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A-scan & B-scan test differences
- Posted on: Apr 28 2022
A visit to Tower Clock Eye Center may require a series of tests and exams, especially if surgery is a possibility. When preparing for a procedure you may undergo a series of tests, including an A-scan test and/or a B-scan test. What are these tests, and what’s the difference?
Tower Clock Eye Center offers both scans, which are ultrasound exams performed to better understand each patient’s eyes and their specific anatomy. What the scans reveal are the health of the structures in the eye, but they can also show underlying health conditions such as a tumor or retinal detachment.
The A-scan test is abbreviated for amplitude scan, which offers information about the length of the eye. This one-dimensional scan is most often used to give the axial length of the eye, which is needed when placing intraocular lenses during cataract surgery. This scan can also be used to evaluate for vision abnormalities and other diseases of the eye, including tumors.
The B-scan gives a cross-sectional, two-dimensional view of a patient’s eye and its orbit. It is most commonly used to evaluate the back half area of the eye, especially when the front of the ey is too cloudy to see through. B-scans are helpful when diagnosing for eye conditions such as retinal detachment, vitreous hemorrhage, eye cancers and foreign body detection when the view of the back of the eye is poor.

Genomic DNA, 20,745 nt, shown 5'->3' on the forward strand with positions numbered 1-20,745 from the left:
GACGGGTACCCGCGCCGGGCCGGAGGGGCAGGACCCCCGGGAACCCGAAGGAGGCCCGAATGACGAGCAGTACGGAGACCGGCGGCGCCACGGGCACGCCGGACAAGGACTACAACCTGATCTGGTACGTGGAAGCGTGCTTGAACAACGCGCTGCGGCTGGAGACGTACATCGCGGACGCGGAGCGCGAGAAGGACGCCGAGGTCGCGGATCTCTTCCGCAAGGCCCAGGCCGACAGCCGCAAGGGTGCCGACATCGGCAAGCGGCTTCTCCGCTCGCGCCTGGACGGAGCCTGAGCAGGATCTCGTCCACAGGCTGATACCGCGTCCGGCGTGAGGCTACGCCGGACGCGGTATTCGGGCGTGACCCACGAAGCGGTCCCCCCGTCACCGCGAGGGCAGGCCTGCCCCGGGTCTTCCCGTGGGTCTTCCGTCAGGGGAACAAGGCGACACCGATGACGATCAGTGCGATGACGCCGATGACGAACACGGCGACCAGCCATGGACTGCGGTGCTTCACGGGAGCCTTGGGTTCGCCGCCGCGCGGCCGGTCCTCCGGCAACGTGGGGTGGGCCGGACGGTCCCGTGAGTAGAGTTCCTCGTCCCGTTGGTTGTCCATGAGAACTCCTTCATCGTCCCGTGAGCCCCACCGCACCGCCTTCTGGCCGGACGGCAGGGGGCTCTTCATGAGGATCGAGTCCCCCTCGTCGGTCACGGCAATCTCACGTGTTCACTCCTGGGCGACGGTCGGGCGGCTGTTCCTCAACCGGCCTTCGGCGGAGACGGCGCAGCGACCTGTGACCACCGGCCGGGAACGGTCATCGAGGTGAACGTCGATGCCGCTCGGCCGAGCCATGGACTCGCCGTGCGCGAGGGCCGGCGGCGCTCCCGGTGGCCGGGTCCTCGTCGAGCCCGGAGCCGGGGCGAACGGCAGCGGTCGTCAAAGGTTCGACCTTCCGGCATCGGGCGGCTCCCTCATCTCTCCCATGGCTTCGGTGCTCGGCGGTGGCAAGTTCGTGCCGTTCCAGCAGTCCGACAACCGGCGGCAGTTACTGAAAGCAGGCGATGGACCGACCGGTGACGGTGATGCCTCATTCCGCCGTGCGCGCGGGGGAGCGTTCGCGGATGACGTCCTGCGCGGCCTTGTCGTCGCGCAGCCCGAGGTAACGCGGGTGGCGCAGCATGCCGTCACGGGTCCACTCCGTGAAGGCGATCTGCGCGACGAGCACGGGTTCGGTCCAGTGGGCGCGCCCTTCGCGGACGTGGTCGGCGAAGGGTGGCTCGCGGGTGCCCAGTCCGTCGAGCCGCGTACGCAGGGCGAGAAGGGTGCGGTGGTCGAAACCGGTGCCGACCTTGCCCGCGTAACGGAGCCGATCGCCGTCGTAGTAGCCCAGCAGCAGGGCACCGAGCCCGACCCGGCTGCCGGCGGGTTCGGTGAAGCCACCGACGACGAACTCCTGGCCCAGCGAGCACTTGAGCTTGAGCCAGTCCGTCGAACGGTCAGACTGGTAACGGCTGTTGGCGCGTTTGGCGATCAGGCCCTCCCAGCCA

A-scan and B-scan exams: What to expect
Both scans are painless procedures and are performed like all other forms of ultrasound, where sounds waves are sent out via a machine and the echoes are reflected to form an image on a screen. The doctor can then evaluate they eye through these images.
- For A-scans, patients will be administered anesthetic drops to numb the eyes. The patient will sit comfortably in a chair. The patient will look forward while the technician uses the ultrasound wand-like device on the front of the eye.
- For B-scans, patients will close their eyes and a gel will be applied on the eyelid surface. The doctor will use the wand device to examine the eye. For B-scans, the doctor may ask the patient to move the eyes about to better “see” its structures.
These scans are often completed in a few minutes. There aren’t any limitations following these exams other than being careful with your eye following the eye numbness associated with the A-scan.
A visit to Tower Clock Eye Center may require these scans, especially when leading up to surgery. To schedule with us, please call (920) 499-3102.